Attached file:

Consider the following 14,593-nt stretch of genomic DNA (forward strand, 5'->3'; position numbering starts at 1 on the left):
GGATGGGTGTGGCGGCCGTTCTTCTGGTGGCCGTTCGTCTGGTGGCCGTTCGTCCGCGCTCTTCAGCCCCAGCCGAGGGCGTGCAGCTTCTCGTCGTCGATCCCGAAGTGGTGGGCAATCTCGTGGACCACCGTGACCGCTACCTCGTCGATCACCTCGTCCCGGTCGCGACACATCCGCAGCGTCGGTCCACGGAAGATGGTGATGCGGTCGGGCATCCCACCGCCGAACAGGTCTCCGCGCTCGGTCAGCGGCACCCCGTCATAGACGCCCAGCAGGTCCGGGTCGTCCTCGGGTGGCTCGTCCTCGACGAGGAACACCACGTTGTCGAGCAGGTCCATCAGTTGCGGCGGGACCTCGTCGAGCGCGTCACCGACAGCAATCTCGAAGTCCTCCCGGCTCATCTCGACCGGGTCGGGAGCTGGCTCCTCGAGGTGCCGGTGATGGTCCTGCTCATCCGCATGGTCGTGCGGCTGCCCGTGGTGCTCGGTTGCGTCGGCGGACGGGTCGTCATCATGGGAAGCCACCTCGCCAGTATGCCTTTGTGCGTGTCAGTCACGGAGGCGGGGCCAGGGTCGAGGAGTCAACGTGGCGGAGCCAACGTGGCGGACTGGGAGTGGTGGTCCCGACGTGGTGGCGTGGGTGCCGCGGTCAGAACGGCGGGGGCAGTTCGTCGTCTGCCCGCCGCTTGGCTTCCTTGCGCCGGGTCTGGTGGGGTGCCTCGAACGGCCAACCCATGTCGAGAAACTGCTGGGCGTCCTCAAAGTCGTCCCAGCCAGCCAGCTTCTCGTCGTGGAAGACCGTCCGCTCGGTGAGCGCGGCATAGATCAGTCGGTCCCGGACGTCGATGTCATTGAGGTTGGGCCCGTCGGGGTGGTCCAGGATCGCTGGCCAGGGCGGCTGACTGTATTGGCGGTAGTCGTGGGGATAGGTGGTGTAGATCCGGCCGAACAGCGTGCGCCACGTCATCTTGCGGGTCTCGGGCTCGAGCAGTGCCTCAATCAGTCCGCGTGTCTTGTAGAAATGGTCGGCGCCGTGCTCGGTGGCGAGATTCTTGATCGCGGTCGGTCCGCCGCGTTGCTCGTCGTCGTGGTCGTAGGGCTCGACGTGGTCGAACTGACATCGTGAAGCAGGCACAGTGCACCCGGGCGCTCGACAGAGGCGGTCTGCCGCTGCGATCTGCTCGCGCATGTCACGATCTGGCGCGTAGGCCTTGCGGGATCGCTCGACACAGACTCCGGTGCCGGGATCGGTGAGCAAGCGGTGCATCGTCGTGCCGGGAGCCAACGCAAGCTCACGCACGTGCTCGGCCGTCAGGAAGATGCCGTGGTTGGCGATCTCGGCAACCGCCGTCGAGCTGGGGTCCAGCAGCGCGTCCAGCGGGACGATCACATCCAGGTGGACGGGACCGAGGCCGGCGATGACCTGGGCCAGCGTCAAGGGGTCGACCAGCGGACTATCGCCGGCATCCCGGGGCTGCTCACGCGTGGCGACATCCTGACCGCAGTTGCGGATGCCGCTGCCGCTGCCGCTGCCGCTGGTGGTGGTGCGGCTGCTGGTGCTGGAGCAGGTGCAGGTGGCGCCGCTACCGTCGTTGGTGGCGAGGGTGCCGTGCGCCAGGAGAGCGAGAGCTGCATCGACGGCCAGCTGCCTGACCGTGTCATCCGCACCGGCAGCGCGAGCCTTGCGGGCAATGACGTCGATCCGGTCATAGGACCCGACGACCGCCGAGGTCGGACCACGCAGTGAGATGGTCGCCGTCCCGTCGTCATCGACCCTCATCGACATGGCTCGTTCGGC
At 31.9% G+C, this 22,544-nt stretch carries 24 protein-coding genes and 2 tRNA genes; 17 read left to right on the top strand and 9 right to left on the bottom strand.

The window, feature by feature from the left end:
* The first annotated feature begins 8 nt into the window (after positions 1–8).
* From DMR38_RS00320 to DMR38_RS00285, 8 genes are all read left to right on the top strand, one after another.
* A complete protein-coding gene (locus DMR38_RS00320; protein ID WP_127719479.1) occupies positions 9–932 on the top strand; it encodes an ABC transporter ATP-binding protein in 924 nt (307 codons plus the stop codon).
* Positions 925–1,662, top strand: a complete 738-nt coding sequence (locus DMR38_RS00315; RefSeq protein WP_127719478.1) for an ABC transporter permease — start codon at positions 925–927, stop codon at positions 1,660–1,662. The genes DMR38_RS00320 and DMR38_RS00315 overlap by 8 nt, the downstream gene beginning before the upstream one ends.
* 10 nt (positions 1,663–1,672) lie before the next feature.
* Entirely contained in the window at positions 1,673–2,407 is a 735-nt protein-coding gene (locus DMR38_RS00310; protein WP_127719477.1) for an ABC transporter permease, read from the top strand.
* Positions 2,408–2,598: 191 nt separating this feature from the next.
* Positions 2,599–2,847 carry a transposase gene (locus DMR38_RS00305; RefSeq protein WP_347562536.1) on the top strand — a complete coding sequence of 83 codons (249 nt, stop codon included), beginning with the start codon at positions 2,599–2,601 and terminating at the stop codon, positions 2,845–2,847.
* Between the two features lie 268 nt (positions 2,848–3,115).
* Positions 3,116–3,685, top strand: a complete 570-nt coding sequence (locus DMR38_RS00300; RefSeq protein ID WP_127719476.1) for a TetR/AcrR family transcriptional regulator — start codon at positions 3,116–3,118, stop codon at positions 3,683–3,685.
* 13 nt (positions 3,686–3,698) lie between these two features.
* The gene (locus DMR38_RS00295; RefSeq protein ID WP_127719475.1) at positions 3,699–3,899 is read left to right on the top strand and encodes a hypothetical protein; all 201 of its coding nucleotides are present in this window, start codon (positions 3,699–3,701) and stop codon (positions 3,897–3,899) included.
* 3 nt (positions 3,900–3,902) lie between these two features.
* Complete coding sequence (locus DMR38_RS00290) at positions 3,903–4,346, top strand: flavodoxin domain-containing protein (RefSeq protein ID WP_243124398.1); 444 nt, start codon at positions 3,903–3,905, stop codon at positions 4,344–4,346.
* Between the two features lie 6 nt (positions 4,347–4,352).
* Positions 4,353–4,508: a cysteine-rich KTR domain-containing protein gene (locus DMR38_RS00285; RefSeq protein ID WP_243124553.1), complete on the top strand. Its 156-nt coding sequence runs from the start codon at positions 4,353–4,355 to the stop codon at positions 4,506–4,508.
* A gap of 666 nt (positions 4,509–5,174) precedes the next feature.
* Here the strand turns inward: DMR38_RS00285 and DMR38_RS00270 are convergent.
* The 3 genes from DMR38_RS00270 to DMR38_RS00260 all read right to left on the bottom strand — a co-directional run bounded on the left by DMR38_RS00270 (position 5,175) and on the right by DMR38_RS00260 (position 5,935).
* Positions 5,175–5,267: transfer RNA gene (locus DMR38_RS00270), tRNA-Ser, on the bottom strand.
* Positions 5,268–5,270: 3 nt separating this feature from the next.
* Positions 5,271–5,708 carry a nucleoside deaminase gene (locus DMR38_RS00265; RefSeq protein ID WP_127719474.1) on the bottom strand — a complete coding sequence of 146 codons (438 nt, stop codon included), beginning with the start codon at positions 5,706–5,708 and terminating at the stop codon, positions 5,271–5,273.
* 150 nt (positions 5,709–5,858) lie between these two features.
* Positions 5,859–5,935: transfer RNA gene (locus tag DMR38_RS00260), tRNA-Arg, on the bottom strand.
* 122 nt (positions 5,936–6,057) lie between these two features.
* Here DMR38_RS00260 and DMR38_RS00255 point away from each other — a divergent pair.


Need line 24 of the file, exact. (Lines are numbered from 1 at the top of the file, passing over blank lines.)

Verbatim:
* Positions 5,175–5,267: transfer RNA gene (locus DMR38_RS00270), tRNA-Ser, on the bottom strand.